Gemini South on the summit of Cerro Pachón in Chile (left) and Gemini North on the summit of Maunakea in Hawai’i (right). Image credit: Gemini/NSF/AURA

The Gemini Observatory consists of twin 8.1-meter diameter optical/infrared telescopes located on two of the best observing sites on the planet.

From their locations on mountains in Hawai’i and Chile, Gemini Observatory’s telescopes can collectively access the entire sky. Gemini’s suite of capabilities includes a wide-field laser adaptive optics system that complements current space-based telescopes and the Vera C. Rubin Observatory, which is being constructed on Cerro Pachón near Gemini South (Rubin Observatory construction is managed by AURA). Gemini also hosts a robust visitor instrument program (unique among this telescope class). Gemini pioneers innovative approaches to proposing and observing, including: Fast Turnaround (monthly deadlines); Bring-One, Get-One (encourages visits by young career professionals in astronomy research); Large and Long programs (multi-year research); and Priority Visitor mode.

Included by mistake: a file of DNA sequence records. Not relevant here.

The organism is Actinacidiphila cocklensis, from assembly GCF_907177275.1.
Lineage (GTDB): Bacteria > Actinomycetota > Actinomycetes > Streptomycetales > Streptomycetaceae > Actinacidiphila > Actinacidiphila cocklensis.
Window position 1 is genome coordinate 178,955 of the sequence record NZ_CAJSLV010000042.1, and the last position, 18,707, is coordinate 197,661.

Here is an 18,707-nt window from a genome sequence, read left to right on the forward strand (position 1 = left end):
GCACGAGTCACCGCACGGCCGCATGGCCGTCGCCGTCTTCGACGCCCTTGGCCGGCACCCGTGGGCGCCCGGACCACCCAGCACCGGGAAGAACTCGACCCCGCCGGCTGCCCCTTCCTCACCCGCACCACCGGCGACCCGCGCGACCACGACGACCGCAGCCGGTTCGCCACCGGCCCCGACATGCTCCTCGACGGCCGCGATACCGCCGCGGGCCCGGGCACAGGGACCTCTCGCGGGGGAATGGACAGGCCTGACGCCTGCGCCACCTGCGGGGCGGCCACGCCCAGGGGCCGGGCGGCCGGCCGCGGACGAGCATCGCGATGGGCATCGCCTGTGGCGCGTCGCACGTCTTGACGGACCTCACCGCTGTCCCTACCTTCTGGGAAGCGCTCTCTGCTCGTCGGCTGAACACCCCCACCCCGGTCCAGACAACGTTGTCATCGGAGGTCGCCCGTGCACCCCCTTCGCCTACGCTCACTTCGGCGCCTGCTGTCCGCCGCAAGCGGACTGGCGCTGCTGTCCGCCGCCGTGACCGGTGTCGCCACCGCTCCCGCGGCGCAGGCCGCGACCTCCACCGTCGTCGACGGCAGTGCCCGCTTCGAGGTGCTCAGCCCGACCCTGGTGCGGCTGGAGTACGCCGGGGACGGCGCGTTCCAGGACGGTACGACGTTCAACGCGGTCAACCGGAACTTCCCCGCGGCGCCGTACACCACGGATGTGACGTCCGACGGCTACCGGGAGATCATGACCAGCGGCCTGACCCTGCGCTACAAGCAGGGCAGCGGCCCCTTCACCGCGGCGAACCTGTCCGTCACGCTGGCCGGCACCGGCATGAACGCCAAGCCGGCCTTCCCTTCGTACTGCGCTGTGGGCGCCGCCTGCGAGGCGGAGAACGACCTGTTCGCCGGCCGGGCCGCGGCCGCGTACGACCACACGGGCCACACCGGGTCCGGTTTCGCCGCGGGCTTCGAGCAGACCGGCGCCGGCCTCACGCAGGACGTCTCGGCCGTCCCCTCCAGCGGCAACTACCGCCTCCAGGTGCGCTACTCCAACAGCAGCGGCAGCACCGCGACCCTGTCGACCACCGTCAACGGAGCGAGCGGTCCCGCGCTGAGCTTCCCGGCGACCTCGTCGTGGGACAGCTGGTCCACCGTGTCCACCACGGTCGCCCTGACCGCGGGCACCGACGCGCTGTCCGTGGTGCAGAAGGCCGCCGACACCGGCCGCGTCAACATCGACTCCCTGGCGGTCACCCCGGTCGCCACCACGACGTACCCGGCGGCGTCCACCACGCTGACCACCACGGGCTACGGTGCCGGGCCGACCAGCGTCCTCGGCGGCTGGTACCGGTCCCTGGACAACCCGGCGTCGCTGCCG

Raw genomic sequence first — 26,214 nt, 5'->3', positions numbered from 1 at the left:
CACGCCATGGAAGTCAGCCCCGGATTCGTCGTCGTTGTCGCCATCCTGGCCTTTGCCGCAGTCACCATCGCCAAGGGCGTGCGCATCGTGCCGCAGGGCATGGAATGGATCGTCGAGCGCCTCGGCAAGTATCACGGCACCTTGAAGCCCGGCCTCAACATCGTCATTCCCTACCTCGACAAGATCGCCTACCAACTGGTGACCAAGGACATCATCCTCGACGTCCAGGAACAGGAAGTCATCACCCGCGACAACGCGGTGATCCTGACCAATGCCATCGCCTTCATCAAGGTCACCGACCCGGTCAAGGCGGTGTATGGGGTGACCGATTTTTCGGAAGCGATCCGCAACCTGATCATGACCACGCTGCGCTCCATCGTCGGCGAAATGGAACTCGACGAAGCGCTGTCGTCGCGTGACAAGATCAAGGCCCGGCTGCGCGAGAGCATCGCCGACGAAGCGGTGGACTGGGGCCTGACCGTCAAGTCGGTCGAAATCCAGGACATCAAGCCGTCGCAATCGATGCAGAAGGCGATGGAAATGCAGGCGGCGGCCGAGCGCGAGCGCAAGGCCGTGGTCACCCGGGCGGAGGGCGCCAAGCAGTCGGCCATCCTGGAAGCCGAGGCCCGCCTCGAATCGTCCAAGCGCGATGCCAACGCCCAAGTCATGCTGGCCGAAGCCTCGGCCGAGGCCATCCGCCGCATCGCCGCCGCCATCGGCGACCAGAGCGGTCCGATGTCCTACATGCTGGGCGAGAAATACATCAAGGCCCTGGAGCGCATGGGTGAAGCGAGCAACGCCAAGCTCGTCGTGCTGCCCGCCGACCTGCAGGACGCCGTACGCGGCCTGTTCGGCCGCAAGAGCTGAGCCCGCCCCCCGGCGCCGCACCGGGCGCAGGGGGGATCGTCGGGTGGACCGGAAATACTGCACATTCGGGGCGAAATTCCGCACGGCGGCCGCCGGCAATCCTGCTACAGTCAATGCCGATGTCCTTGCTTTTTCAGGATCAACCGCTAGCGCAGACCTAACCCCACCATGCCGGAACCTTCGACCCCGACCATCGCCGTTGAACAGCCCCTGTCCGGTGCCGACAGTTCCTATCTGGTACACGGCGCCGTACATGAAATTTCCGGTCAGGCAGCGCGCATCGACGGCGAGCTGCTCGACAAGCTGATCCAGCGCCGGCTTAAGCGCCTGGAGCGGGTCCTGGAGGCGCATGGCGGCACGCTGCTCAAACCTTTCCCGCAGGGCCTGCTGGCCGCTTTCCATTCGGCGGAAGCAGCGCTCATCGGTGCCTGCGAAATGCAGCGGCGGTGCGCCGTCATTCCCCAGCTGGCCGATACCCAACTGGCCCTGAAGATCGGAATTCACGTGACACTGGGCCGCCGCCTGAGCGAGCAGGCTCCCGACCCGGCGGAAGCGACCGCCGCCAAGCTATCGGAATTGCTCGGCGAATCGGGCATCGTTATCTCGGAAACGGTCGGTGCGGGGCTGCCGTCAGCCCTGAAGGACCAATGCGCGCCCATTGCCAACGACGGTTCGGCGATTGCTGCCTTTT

The Gemini international partnership includes the United States, Canada, Chile, Brazil, Argentina and Korea. These Participants and the University of Hawaii, which has regular access to Gemini, each maintain a “National Gemini Office” to support their local users. Any astronomer in these countries can apply for Gemini time, which is allocated in proportion to each participant’s financial stake. AURA manages the United States’ stake, funded through the National Science Foundation (NSF), under a cooperative agreement.

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